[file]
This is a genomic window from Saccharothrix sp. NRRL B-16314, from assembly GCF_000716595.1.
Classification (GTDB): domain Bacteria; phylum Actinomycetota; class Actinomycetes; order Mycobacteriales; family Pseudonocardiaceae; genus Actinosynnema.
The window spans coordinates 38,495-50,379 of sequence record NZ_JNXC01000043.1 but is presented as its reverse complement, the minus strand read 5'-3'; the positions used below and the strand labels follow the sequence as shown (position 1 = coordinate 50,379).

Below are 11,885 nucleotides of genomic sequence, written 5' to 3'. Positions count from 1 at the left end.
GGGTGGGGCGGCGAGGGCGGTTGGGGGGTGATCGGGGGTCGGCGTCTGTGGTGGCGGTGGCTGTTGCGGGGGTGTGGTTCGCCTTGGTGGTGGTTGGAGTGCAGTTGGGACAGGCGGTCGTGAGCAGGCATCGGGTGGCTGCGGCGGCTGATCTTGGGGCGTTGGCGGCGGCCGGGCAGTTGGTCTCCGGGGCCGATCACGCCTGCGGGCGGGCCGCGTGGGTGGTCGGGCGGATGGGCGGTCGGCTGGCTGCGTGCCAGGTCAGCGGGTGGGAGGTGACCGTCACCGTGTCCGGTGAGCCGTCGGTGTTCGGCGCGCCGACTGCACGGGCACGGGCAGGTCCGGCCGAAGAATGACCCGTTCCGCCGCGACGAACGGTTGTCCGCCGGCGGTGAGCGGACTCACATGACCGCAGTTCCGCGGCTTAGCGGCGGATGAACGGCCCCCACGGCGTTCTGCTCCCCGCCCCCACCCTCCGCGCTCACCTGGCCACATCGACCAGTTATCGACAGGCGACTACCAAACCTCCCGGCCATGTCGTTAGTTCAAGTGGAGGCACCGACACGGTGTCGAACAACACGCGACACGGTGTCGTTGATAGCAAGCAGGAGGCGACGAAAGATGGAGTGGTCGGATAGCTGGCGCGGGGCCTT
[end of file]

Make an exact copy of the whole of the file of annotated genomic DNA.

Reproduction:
This is a genomic window from Saccharothrix sp. NRRL B-16314, from assembly GCF_000716595.1.
Classification (GTDB): domain Bacteria; phylum Actinomycetota; class Actinomycetes; order Mycobacteriales; family Pseudonocardiaceae; genus Actinosynnema.
The window spans coordinates 38,495-50,379 of sequence record NZ_JNXC01000043.1 but is presented as its reverse complement, the minus strand read 5'-3'; the positions used below and the strand labels follow the sequence as shown (position 1 = coordinate 50,379).

Below are 11,885 nucleotides of genomic sequence, written 5' to 3'. Positions count from 1 at the left end.
GGGTGGGGCGGCGAGGGCGGTTGGGGGGTGATCGGGGGTCGGCGTCTGTGGTGGCGGTGGCTGTTGCGGGGGTGTGGTTCGCCTTGGTGGTGGTTGGAGTGCAGTTGGGACAGGCGGTCGTGAGCAGGCATCGGGTGGCTGCGGCGGCTGATCTTGGGGCGTTGGCGGCGGCCGGGCAGTTGGTCTCCGGGGCCGATCACGCCTGCGGGCGGGCCGCGTGGGTGGTCGGGCGGATGGGCGGTCGGCTGGCTGCGTGCCAGGTCAGCGGGTGGGAGGTGACCGTCACCGTGTCCGGTGAGCCGTCGGTGTTCGGCGCGCCGACTGCACGGGCACGGGCAGGTCCGGCCGAAGAATGACCCGTTCCGCCGCGACGAACGGTTGTCCGCCGGCGGTGAGCGGACTCACATGACCGCAGTTCCGCGGCTTAGCGGCGGATGAACGGCCCCCACGGCGTTCTGCTCCCCGCCCCCACCCTCCGCGCTCACCTGGCCACATCGACCAGTTATCGACAGGCGACTACCAAACCTCCCGGCCATGTCGTTAGTTCAAGTGGAGGCACCGACACGGTGTCGAACAACACGCGACACGGTGTCGTTGATAGCAAGCAGGAGGCGACGAAAGATGGAGTGGTCGGATAGCTGGCGCGGGGCCTT